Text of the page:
A few minutes after that, the Space Man must have decided the time had come to communicate because every human in the world, all seven billion, eight hundred ninety-four thousand, four hundred and twenty-one of them, found their heads filled with a loud gurgle at exactly the same time. The sound was described alternately as a babbling brook and a flush toilet. Widely-assumed to be a message, the sound left the world perplexed and one too many folks in need of a quick place to pee.

Another seven days passed with the Space Man standing there, blinking and flapping his gums at anyone who came close to him, before the world’s leading archeo-linguists and several top code-breakers suggested a possible translation: Where am I?

It was at this point that the Space Man was officially declared a prophet. The thinking went like this: He looked human, but was certainly not human. He came from the sky. He wanted to tell them something. Ergo. (Humans, of course, have great difficulty imagining that they are not at the center of things.)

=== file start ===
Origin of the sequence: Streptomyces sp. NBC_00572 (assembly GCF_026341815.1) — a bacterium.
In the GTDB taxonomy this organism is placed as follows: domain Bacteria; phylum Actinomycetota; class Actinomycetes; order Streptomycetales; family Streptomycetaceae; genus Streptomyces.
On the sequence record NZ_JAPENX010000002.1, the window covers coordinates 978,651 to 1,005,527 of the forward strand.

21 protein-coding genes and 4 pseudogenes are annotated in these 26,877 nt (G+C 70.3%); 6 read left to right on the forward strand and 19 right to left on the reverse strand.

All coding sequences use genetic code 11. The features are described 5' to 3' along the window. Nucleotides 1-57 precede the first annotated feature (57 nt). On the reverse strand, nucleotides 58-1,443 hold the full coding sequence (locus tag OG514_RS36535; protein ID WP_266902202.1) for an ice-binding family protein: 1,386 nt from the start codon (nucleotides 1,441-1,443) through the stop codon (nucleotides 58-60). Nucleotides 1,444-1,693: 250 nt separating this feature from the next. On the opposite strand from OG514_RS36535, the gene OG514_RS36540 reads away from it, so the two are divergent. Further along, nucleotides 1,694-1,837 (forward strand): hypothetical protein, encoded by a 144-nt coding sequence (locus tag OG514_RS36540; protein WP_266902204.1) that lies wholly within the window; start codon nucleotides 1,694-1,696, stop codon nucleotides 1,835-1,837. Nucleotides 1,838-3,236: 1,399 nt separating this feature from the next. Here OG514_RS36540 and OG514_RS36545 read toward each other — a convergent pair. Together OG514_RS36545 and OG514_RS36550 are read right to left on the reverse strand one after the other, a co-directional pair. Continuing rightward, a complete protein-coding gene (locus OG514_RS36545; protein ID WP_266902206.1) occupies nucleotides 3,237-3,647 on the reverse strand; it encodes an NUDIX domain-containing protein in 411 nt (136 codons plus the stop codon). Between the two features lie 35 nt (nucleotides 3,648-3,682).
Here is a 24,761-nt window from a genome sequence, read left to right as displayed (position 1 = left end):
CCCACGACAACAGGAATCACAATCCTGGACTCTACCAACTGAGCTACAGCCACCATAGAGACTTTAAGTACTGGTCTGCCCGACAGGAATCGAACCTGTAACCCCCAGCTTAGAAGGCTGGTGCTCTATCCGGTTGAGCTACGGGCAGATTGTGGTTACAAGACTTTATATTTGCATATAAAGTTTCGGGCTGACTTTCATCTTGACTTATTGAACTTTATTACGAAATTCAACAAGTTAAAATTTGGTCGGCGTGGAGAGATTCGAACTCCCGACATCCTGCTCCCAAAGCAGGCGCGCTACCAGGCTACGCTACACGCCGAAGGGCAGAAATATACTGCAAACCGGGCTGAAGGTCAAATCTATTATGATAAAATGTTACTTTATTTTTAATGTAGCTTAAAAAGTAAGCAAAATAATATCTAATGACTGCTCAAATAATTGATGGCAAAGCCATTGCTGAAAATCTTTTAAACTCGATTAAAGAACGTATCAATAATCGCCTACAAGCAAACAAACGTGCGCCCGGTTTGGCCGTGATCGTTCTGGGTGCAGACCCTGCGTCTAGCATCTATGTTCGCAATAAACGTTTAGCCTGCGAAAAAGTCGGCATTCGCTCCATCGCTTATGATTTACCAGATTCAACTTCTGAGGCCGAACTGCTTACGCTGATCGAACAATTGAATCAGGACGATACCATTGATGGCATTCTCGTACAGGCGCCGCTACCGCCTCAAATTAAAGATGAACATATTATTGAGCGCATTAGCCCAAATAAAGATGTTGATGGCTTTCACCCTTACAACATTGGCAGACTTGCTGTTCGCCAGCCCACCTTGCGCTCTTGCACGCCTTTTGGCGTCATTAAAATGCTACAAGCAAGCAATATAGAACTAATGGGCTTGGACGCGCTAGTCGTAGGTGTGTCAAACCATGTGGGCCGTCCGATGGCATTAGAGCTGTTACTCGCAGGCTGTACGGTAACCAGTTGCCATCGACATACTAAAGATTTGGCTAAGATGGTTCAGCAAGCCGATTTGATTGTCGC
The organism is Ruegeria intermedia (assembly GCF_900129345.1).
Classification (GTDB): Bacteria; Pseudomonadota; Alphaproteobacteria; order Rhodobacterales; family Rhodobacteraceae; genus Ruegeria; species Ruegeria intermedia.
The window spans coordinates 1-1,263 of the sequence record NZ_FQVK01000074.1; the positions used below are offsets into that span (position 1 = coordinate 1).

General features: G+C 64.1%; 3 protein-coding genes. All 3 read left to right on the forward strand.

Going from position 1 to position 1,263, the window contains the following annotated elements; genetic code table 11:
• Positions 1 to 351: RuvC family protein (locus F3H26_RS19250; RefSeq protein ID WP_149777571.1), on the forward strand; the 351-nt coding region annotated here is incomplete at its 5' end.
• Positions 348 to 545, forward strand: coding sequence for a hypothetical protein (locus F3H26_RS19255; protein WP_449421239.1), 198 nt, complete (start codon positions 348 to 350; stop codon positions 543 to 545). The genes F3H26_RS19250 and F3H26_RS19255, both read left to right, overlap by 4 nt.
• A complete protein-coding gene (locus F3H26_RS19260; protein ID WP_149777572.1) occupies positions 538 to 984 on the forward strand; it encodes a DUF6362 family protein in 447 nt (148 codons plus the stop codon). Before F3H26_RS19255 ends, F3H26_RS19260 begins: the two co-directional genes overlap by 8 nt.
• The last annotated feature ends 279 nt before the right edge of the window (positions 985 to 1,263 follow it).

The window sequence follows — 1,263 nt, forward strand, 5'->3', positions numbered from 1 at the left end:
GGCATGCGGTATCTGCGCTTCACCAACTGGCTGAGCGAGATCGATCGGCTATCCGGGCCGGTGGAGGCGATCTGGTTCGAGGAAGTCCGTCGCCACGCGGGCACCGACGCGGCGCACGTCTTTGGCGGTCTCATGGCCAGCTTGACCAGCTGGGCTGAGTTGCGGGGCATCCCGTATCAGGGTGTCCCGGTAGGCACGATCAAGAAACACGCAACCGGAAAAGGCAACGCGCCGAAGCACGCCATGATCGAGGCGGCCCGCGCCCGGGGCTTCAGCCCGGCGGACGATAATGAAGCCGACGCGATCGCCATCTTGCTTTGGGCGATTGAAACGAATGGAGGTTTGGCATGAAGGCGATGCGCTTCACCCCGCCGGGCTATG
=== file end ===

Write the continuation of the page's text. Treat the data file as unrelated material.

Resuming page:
There were a few suicides, dozens of new religions, and a suffocating amount of awful fan art in the wake of this declaration, to which the Space Man responded predictably by blinking and flapping his gums.

In the end, two months after he arrived, he blinked one last time, climbed back into his bubble, and left. Humanity as a whole has been unable to process this news and has been staring up at the sky in a bewildered vigil ever since, still trying to unravel the many profound layers of the Space Man’s message.

Now, it doesn’t take a rocket scientist to conclude that the Space Man’s unusually large eyes, calibrated to the darkness of Pluto, had most likely become blinded on his journey towards the inner solar system. Of course, this would suggest his message was quite literal. He was lost. On his way to a party, perhaps. Or maybe a sort of space walk-about. Either way, this theory reaches the unpleasant conclusion that after only two months on the Earth’s surface, the Space Man decided blindly rocketing out into space was preferable to staying.

This disturbing idea now resides in the human subconscious. And for that reason, Earth resolves to celebrate January 1oth loudly every year as The Day of the Prophet’s Arrival. The period on the end of this assertion is read especially loudly, as a dare to any human alive to even breathe the words “space blindness.” Of the seven billion, eight hundred ninety-four thousand, four hundred and twenty-one theories, it has not come up yet.

And what has become of the Space Man? Well, let us hope for his sake, he has found his party.


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You Are in a White Room: Part Eight